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Math Help - Lagrange Multipliers

  1. #1
    Member iPod's Avatar
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    Lagrange Multipliers

    Find the maxima and the minima of the given function given the constraint.

    f(x,y)=x^3-y^2

    Constraint:

    x+y=1

    Using the Lagrange Multiplier method, I managed to obtain

    3x^2=\lambda

    -2y=\lambda

    Solving for the variables gave me:

    x=\pm \sqrt{\frac{\lambda}{3}}

    y=-\frac{\lambda}{2}

    So then I plug these values into my constraint to end up with

    \pm \sqrt{\frac{\lambda}{3}}-\frac{\lambda}{2}=1

    Then I end up with the quadratic, after simplifying;

    3\lambda^2+8\lambda+12=0

    However, this quadratic can't be solved using real numbers. Have I done anything wrong or am I using the wrong approach?

    Thank you
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  2. #2
    MHF Contributor FernandoRevilla's Avatar
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    Re: Lagrange Multipliers

    Quote Originally Posted by iPod View Post
    However, this quadratic can't be solved using real numbers. Have I done anything wrong or am I using the wrong approach?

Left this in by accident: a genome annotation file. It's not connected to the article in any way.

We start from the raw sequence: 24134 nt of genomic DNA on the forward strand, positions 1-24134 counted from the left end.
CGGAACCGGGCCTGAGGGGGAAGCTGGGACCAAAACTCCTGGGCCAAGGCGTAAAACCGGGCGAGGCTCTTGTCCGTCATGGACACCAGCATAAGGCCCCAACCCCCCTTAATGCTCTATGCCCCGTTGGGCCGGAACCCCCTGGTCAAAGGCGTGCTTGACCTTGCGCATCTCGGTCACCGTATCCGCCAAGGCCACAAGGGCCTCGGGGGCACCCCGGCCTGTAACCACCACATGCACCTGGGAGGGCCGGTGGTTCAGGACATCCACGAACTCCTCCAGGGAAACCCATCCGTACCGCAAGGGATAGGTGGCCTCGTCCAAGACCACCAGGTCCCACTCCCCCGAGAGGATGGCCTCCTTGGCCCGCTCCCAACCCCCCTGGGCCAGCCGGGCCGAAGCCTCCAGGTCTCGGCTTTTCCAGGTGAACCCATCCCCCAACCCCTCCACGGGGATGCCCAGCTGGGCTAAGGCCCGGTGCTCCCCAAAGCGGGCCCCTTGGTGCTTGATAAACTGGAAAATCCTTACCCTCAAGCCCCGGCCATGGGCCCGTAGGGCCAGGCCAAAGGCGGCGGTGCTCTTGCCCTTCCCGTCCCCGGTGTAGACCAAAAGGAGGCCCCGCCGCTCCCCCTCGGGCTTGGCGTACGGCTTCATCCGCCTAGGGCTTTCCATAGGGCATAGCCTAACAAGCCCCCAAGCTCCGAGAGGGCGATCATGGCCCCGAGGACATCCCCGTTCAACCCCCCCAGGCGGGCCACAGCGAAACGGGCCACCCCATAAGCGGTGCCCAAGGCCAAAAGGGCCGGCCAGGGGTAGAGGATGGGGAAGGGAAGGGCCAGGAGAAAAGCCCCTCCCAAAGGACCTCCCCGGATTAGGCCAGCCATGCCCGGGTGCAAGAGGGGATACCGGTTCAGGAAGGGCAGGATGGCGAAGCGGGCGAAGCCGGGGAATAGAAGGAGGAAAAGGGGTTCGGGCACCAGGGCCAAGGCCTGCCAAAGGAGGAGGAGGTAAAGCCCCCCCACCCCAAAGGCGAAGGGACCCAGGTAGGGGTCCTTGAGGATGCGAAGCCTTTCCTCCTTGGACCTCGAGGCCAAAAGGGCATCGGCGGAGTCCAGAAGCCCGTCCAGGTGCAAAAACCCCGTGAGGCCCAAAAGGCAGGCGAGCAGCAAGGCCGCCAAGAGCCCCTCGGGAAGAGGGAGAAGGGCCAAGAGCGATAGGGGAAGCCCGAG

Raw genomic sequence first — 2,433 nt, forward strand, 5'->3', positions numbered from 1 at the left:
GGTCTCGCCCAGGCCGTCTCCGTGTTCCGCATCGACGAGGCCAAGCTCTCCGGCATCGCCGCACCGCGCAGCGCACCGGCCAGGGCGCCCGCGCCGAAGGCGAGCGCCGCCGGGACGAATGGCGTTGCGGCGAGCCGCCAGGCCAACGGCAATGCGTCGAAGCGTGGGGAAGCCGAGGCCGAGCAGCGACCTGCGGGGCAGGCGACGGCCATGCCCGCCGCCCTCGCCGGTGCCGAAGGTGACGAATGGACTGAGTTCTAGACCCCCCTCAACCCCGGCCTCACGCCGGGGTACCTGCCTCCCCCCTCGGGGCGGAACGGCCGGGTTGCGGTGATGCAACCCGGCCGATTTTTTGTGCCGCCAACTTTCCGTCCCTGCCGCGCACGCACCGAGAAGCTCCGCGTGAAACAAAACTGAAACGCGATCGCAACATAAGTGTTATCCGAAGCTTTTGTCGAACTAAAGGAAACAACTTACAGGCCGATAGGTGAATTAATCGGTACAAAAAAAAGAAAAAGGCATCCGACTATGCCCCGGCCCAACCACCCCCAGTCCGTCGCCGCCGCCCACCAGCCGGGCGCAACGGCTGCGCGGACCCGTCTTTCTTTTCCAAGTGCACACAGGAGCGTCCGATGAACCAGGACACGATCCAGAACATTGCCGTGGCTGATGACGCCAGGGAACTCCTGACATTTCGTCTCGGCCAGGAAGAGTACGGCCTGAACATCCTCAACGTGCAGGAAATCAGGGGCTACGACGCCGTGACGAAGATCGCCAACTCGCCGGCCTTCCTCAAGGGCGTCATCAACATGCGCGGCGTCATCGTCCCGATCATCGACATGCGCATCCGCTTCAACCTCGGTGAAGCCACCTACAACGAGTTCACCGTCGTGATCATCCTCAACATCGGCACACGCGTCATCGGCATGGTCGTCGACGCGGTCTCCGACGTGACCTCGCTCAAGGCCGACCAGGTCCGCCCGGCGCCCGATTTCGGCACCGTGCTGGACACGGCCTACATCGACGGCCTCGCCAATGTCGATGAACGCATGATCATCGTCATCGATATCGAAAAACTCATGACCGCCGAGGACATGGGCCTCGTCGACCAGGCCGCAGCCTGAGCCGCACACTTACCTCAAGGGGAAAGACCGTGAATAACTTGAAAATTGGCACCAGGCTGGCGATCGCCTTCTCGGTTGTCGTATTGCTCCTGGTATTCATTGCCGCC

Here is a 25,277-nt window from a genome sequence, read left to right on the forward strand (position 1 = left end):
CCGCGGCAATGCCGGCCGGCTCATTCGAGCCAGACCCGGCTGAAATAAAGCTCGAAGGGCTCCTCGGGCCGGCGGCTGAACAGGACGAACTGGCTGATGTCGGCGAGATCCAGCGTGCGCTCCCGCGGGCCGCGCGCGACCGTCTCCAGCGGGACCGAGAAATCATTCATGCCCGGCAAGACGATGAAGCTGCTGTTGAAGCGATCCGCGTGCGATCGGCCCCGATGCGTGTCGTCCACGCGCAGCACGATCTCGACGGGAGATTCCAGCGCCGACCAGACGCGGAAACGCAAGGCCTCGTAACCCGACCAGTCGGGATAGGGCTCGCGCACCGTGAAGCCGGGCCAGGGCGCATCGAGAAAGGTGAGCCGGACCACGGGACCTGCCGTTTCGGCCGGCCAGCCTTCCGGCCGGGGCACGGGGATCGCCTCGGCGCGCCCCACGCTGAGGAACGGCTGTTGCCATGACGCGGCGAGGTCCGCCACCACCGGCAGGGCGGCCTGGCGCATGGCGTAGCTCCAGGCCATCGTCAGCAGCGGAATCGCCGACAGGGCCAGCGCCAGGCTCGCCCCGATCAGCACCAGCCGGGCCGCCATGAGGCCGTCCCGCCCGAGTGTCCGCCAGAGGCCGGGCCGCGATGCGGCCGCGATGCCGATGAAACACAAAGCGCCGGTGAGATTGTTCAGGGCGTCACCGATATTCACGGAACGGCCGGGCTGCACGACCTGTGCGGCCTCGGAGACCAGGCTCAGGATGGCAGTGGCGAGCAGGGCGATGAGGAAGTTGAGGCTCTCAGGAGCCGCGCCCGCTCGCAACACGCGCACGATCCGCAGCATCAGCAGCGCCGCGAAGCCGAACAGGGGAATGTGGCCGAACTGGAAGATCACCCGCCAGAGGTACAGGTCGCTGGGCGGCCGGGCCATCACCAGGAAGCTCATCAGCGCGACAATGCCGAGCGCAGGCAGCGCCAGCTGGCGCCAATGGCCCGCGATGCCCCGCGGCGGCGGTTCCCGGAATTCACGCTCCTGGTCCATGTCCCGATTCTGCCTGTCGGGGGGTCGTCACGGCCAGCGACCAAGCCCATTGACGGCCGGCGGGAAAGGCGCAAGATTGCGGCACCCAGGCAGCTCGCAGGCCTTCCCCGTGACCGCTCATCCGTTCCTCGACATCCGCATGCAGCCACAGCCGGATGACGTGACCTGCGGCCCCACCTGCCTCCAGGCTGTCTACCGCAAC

You are right. There are no critical points. Another way: substituting y=1-x, we obtain

    \varphi (x)=f(x,1-x)=x^3-(1-x)^2=x^3-x^2+2x-1

    So, \varphi'(x)=3x^2-2x+2>0\quad \forall x\in\mathbb{R} (there are no extrema).
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  3. #3
    MHF Contributor

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    Re: Lagrange Multipliers

    Because a specific value \lambda is NOT a part of the solution, I find it simplest to eliminate \lambda first. Here, instead of solving for x and y in terms of \lambda, I would use 3x^2= \lambda and -2y= \lambda to say that 3x^2= -2y so that y= -(3/2)x^2. Put that into the condition x+ y= 1 to get x- (3/2)x^2= 1 which is equivalent to 3x^2- 2x+ 2= 0. The discriminant for that quadratic equation is (-2)^2- 4(3)(2)= 4- 24= -20 so, yes, there is no real value of x satisfying this problem.
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